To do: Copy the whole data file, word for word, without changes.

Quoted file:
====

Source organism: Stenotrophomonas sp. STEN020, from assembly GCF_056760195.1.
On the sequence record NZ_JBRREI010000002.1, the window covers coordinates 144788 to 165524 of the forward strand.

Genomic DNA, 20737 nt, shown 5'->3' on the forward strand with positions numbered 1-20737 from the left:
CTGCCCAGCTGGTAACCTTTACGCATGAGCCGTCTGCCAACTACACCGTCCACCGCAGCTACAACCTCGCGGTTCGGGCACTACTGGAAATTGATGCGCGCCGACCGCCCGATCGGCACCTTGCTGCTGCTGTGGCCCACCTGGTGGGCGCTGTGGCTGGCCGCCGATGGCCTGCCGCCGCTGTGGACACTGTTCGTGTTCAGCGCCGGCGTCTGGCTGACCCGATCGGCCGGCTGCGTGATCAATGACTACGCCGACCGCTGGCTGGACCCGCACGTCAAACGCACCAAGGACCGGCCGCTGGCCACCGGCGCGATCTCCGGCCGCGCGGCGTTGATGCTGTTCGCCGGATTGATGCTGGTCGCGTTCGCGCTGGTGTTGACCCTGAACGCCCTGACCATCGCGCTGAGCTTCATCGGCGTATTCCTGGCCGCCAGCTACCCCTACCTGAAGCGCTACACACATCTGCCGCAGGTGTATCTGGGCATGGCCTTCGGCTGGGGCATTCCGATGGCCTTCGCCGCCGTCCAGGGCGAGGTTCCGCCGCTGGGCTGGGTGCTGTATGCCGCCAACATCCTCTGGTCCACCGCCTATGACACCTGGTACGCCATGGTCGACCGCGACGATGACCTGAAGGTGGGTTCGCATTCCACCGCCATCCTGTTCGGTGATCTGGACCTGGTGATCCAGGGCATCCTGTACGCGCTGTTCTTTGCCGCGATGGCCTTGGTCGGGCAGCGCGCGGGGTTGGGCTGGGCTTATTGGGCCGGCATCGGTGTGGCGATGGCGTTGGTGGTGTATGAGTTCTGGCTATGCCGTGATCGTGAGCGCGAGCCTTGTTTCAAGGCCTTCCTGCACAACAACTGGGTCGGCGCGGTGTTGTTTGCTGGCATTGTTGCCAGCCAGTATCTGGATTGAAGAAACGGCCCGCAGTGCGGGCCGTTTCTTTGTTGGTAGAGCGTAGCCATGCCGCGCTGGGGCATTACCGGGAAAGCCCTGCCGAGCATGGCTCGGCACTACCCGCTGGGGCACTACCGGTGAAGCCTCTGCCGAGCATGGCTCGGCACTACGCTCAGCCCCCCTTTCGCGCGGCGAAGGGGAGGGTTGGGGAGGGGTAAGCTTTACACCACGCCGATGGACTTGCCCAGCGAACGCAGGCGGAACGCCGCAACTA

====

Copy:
Source organism: Stenotrophomonas sp. STEN020, from assembly GCF_056760195.1.
On the sequence record NZ_JBRREI010000002.1, the window covers coordinates 144788 to 165524 of the forward strand.

Genomic DNA, 20737 nt, shown 5'->3' on the forward strand with positions numbered 1-20737 from the left:
CTGCCCAGCTGGTAACCTTTACGCATGAGCCGTCTGCCAACTACACCGTCCACCGCAGCTACAACCTCGCGGTTCGGGCACTACTGGAAATTGATGCGCGCCGACCGCCCGATCGGCACCTTGCTGCTGCTGTGGCCCACCTGGTGGGCGCTGTGGCTGGCCGCCGATGGCCTGCCGCCGCTGTGGACACTGTTCGTGTTCAGCGCCGGCGTCTGGCTGACCCGATCGGCCGGCTGCGTGATCAATGACTACGCCGACCGCTGGCTGGACCCGCACGTCAAACGCACCAAGGACCGGCCGCTGGCCACCGGCGCGATCTCCGGCCGCGCGGCGTTGATGCTGTTCGCCGGATTGATGCTGGTCGCGTTCGCGCTGGTGTTGACCCTGAACGCCCTGACCATCGCGCTGAGCTTCATCGGCGTATTCCTGGCCGCCAGCTACCCCTACCTGAAGCGCTACACACATCTGCCGCAGGTGTATCTGGGCATGGCCTTCGGCTGGGGCATTCCGATGGCCTTCGCCGCCGTCCAGGGCGAGGTTCCGCCGCTGGGCTGGGTGCTGTATGCCGCCAACATCCTCTGGTCCACCGCCTATGACACCTGGTACGCCATGGTCGACCGCGACGATGACCTGAAGGTGGGTTCGCATTCCACCGCCATCCTGTTCGGTGATCTGGACCTGGTGATCCAGGGCATCCTGTACGCGCTGTTCTTTGCCGCGATGGCCTTGGTCGGGCAGCGCGCGGGGTTGGGCTGGGCTTATTGGGCCGGCATCGGTGTGGCGATGGCGTTGGTGGTGTATGAGTTCTGGCTATGCCGTGATCGTGAGCGCGAGCCTTGTTTCAAGGCCTTCCTGCACAACAACTGGGTCGGCGCGGTGTTGTTTGCTGGCATTGTTGCCAGCCAGTATCTGGATTGAAGAAACGGCCCGCAGTGCGGGCCGTTTCTTTGTTGGTAGAGCGTAGCCATGCCGCGCTGGGGCATTACCGGGAAAGCCCTGCCGAGCATGGCTCGGCACTACCCGCTGGGGCACTACCGGTGAAGCCTCTGCCGAGCATGGCTCGGCACTACGCTCAGCCCCCCTTTCGCGCGGCGAAGGGGAGGGTTGGGGAGGGGTAAGCTTTACACCACGCCGATGGACTTGCCCAGCGAACGCAGGCGGAACGCCGCAACTA